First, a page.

The purpose of QE is to keep the prices of debt, which supports the banks’ bets, high. The Federal Reserve claims that the purpose of its massive monetization of debt is to help the economy with low interest rates and increased home sales. But the Fed’s policy is hurting the economy by depriving savers, especially the retired, of interest income, forcing them to draw down their savings. Real interest rates paid on CDs, money market funds, and bonds are lower than the rate of inflation.

Moreover, the money that the Fed is creating in order to bail out the four banks is making holders of dollars, both at home and abroad, nervous. If investors desert the dollar and its exchange value falls, the price of the financial instruments that the Fed’s purchases are supporting will also fall, and interest rates will rise. The only way the Fed could support the dollar would be to raise interest rates. In that event, bond holders would be wiped out, and the interest charges on the government’s debt would explode.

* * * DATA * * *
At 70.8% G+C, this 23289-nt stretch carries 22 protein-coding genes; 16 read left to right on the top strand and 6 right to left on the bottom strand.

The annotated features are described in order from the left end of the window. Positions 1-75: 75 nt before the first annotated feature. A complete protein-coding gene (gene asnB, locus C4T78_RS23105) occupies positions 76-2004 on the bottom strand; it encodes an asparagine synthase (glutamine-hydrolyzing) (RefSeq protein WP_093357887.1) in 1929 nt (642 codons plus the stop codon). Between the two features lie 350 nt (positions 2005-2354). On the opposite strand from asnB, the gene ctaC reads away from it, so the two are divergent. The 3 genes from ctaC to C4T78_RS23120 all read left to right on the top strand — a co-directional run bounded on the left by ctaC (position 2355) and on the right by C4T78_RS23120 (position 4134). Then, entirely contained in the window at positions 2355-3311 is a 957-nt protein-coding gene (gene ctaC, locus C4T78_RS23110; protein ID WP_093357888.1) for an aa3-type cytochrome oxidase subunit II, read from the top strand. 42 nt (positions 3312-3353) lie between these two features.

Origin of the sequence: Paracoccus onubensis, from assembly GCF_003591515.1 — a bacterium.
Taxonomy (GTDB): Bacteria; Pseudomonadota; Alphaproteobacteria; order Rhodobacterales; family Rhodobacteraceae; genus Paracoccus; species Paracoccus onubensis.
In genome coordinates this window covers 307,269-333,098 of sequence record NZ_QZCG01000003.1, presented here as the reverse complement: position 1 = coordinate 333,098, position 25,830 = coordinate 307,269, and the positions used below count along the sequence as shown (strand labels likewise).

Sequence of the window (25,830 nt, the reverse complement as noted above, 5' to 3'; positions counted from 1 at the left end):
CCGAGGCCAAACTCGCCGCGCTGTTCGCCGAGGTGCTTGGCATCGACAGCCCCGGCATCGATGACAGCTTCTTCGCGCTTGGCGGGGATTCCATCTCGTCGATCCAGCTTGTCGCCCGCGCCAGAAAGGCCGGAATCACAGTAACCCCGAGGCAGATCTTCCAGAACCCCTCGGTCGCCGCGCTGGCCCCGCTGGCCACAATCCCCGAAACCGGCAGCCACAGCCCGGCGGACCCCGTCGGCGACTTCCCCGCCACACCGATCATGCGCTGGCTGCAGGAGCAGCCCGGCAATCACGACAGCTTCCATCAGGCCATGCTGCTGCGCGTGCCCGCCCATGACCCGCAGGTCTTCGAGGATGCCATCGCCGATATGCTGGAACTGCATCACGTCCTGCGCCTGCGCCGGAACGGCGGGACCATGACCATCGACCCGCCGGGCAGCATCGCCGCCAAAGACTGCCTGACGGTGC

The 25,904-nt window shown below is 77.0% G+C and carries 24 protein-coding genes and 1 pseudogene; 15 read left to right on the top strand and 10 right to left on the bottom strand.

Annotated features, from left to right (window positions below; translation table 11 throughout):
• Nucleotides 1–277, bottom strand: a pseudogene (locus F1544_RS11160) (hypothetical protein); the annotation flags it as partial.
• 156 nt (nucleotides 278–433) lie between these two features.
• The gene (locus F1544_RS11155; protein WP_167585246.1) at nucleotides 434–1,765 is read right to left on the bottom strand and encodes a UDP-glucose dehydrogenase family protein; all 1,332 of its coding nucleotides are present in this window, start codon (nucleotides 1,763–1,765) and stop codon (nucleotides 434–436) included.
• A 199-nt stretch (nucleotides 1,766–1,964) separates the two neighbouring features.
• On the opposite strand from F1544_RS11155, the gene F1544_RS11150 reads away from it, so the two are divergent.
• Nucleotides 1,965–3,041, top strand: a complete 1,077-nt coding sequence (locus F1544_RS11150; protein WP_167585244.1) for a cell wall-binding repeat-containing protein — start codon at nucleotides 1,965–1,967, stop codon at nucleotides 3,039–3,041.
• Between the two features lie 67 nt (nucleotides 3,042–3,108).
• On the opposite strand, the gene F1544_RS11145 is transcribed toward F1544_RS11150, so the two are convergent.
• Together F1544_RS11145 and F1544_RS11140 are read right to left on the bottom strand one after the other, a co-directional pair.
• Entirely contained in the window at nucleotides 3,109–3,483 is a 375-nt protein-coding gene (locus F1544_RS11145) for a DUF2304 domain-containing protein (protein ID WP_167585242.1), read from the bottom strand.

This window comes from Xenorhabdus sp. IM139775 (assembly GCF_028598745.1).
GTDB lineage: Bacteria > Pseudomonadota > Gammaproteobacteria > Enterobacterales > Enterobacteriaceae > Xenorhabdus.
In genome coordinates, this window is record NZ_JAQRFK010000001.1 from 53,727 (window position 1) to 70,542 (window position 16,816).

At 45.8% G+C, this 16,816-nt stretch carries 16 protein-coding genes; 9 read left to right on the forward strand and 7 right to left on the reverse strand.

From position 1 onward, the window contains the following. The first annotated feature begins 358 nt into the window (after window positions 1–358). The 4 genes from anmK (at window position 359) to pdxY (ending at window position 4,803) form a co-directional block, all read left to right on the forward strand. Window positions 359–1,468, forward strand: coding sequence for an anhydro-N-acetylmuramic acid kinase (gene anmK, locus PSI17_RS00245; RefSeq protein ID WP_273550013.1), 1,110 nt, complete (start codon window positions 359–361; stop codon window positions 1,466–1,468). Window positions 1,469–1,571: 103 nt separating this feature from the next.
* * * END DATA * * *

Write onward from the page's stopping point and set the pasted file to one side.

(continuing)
With such a catastrophe following the previous stock and real estate collapses, the remains of people’s wealth would be wiped out. Investors have been deserting equities for “safe” US Treasuries. This is why the Fed can keep bond prices so high that the real interest rate is negative.

The hyped threat of the fiscal cliff is immaterial compared to the threat of the derivatives overhang and the threat to the US dollar and bond market of the Federal Reserve’s commitment to save four US banks.

Once again, the media and its master, the US government, hide the real issues behind a fake one. The fiscal cliff has become the way for the Republicans to save the country from bankruptcy by destroying the social safety net put in place during the 1930s, supplemented by Lyndon Johnson’s “Great Society” in the mid-1960s.

Now that there are no jobs, now that real family incomes have been stagnant or declining for decades, and now that wealth and income have been concentrated in few hands is the time, Republicans say, to destroy the social safety net so that we don’t fall over the fiscal cliff.

In human history, such a policy usually produces revolt and revolution, which is what the US so desperately needs.

Perhaps our stupid and corrupt policymakers are doing us a favor after all.